Title:
Coaxial cylindrical fluid drive
United States Patent 3948048


Abstract:
A fluid drive composed of three coaxial cylindrical members mounted coaxially within a cylindrical housing. The outer of the three coaxial members is fixedly secured to an output shaft and the inner of the three coaxial members is fixedly secured to an input shaft. The intermediate cylindrical member has vanes for fluid interaction with vanes on the inner and outer cylinders.



Inventors:
Lifka, Elmer (Western Springs, IL)
Application Number:
05/570022
Publication Date:
04/06/1976
Filing Date:
04/21/1975
Assignee:
Lawrence Peska Associates, Inc. (New York, NY)
Primary Class:
Other Classes:
192/58.3, 415/64
International Classes:
F16D33/00; (IPC1-7): F16D33/00
Field of Search:
60/325, 60/330, 60/485, 60/327, 192/58A, 415/64, 415/147, 74/572
View Patent Images:
US Patent References:
2259208Fluid clutch1941-10-14Hutchison192/58A



Foreign References:
UK6787August, 191260/330
GB191206787A1912-08-29
Primary Examiner:
Geoghegan, Edgar W.
Attorney, Agent or Firm:
Slobod, Jack D.
Claims:
What I claim is:

1. A fluid drive comprising: an elongated cylindrical housing having two end walls, colinear input and output shafts protruding centrally from opposite housing end walls, a first cylinder having exterior and interior walls coaxial with and radially spaced within said housing, said first cylinder being fixedly secured to said output shaft and being mounted rotatable with respect to said input shaft, said first cylinder having longitudinally directed vanes projecting inwardly from its interior walls, a second cylinder having interior and exterior walls coaxial with and radially spaced within said first cylinder, said second cylinder being mounted for rotation with respect to both said input and output shafts and having longitudinally directed vanes projecting outwardly from its exterior wall and inwardly from its interior wall, a third cylinder having an exterior wall radially spaced within and coaxial with said second cylinder and having longitudinally directed vanes projecting outward from its exterior wall and fluid within the radial spaces defined between the various aforementioned cylinders.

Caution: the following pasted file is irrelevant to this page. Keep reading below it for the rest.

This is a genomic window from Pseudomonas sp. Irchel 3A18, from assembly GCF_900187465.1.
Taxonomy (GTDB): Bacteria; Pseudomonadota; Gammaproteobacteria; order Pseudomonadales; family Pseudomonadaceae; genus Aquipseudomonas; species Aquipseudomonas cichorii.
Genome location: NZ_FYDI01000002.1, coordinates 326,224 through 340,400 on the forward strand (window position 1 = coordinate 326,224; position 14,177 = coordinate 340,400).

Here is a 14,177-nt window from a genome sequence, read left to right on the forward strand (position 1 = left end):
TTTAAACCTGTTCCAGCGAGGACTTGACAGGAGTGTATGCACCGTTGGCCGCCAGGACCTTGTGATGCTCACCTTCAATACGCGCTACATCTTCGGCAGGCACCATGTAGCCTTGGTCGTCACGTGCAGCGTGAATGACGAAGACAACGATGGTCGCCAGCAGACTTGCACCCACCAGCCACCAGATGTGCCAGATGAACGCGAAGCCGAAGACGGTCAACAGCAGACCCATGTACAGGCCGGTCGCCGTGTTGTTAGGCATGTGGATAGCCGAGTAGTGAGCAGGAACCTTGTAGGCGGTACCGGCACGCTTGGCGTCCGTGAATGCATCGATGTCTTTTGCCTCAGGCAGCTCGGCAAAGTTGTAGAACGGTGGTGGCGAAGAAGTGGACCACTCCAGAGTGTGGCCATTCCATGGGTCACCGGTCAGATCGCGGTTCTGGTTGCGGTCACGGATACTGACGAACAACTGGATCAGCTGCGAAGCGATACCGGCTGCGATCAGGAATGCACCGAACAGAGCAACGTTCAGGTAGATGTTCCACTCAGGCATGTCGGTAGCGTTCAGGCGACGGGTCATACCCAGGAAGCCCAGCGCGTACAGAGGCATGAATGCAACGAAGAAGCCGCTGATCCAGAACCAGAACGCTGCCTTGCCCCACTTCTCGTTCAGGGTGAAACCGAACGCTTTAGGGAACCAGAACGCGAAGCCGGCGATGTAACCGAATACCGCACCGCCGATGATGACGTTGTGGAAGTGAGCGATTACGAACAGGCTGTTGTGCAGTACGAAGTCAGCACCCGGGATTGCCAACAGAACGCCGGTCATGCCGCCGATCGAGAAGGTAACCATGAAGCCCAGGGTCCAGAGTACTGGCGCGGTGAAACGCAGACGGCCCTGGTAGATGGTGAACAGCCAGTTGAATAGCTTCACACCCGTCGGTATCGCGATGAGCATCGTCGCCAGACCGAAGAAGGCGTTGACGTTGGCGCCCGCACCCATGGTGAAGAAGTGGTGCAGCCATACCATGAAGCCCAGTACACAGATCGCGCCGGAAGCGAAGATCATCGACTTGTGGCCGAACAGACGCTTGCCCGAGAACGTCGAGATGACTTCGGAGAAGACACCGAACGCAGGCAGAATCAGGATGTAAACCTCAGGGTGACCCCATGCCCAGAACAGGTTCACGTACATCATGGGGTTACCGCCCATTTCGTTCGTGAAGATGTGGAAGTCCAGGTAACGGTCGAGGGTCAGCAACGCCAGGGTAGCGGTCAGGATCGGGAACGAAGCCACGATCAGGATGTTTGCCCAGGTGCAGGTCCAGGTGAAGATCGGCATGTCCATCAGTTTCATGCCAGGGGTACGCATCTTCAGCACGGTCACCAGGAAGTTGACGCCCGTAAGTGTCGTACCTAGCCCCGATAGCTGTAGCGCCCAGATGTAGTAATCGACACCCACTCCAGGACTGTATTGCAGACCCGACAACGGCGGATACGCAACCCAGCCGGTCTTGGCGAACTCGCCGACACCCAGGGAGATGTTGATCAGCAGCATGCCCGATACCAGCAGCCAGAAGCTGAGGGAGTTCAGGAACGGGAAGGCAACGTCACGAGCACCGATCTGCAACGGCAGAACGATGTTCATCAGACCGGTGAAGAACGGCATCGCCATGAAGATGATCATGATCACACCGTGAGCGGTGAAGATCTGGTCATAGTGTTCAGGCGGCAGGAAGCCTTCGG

Description:

FIELD OF THE PRESENT INVENTION

The present invention relates generally to shock absorbing fluid drives and torque converters and relates more specifically to a fluid drive having cylindrical coaxial members.

BACKGROUND OF THE PRESENT INVENTION

Fluid drives are used in drive trains for the purpose of absorbing shock or for torque multiplication. Present fluid drives are quite complicated, and expensive and utilize many parts. If a highly simplified and inexpensive fluid drive could be found, it could be utilized for many more applications and it would be feasible to completely replace worn out fluid drives rather than invest the labor in rebuilding them.